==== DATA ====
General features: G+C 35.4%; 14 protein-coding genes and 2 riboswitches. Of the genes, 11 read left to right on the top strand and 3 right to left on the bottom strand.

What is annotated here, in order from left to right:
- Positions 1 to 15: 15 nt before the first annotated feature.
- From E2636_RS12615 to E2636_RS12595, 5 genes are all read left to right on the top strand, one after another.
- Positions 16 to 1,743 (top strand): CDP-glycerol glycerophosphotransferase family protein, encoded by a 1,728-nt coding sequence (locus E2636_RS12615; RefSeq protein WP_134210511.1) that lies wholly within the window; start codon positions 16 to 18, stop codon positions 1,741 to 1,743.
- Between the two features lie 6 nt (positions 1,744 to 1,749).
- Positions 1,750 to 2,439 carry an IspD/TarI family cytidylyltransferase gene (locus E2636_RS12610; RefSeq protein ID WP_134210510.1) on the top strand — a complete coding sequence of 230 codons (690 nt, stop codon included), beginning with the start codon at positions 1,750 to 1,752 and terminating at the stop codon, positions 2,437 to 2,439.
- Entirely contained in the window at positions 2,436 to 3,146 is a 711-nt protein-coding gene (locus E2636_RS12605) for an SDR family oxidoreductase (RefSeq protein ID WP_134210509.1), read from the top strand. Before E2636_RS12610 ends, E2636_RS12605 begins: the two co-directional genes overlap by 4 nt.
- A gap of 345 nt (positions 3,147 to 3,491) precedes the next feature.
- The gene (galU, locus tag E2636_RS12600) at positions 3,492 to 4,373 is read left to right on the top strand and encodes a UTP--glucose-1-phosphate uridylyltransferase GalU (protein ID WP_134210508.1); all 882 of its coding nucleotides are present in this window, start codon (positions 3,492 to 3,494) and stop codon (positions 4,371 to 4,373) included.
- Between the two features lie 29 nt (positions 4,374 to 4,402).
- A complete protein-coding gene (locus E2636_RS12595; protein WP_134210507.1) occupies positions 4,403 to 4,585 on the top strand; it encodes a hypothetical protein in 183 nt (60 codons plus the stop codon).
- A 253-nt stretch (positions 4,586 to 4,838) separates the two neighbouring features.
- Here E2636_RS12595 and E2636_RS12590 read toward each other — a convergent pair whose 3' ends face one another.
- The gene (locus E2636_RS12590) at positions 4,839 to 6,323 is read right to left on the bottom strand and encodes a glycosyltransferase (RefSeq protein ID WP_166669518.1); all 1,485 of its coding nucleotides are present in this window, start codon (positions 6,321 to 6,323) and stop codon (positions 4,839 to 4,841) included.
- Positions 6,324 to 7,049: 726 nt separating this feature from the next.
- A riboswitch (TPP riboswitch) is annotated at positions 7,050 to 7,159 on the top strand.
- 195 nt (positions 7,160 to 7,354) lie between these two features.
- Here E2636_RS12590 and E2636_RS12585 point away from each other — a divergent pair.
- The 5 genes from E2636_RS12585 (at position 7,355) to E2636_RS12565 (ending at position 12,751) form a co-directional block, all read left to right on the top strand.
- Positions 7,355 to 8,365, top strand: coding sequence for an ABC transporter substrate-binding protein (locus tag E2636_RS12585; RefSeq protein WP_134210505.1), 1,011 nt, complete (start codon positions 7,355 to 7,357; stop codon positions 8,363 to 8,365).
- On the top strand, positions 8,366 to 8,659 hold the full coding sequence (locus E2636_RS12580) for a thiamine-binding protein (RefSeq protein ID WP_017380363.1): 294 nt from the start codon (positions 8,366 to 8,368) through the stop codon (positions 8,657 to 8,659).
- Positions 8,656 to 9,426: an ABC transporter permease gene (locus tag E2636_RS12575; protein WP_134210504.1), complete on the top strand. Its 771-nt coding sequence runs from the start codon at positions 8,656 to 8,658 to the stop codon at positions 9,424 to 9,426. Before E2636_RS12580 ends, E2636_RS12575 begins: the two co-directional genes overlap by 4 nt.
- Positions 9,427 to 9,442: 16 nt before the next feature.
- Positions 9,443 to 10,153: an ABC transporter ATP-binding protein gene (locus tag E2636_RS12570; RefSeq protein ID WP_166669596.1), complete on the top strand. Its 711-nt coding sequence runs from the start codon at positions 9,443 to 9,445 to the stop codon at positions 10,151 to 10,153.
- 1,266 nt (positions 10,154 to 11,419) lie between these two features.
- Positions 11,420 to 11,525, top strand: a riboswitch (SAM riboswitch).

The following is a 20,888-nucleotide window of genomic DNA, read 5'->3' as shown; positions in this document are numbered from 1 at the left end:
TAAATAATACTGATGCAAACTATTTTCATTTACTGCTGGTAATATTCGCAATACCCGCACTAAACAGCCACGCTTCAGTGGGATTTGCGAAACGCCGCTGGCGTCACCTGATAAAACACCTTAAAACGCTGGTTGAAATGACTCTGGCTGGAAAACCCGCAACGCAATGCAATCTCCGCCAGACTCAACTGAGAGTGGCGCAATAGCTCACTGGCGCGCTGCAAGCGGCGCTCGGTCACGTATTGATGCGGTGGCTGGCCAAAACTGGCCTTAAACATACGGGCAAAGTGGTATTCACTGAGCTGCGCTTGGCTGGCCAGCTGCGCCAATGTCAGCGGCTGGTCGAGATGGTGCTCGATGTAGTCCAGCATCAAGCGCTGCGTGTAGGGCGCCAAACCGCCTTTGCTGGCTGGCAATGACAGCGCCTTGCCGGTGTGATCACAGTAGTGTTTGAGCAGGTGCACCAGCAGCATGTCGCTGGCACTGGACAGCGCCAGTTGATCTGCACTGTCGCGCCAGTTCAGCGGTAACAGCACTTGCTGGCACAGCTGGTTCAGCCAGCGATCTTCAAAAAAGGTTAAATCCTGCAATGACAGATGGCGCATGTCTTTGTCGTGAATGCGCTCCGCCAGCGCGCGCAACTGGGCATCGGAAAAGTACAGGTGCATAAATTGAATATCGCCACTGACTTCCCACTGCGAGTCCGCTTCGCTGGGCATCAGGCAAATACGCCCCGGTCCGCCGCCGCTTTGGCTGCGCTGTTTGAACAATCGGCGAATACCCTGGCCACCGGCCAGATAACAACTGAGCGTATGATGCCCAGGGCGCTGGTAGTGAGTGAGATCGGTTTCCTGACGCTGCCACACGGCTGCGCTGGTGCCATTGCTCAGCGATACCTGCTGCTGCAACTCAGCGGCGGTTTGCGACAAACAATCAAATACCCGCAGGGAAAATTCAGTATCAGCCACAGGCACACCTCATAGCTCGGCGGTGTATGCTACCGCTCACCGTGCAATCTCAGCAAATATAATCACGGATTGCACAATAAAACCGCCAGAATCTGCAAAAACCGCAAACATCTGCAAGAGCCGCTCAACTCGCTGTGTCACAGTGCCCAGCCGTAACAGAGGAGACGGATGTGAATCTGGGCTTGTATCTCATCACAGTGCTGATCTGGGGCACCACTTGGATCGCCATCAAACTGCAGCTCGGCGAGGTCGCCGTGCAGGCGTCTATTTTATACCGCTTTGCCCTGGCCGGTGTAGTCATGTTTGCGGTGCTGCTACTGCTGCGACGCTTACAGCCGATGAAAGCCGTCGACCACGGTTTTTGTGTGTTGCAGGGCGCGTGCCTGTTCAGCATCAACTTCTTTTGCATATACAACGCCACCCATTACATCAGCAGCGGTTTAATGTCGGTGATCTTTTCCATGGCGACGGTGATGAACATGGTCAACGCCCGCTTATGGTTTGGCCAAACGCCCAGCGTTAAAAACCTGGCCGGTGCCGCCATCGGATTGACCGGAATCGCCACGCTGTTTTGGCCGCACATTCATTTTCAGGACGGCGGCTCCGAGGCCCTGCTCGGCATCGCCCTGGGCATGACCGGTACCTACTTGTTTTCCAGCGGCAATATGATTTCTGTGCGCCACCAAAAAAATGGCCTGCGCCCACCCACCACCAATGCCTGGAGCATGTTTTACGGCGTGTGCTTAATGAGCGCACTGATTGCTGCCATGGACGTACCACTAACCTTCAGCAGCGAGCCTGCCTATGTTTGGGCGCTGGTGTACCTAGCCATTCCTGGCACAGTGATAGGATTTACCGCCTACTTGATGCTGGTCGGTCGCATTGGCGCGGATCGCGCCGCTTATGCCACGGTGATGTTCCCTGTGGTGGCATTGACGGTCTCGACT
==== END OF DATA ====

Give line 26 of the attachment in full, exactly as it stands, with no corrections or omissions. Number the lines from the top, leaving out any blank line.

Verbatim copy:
- 1,266 nt (positions 10,154 to 11,419) lie between these two features.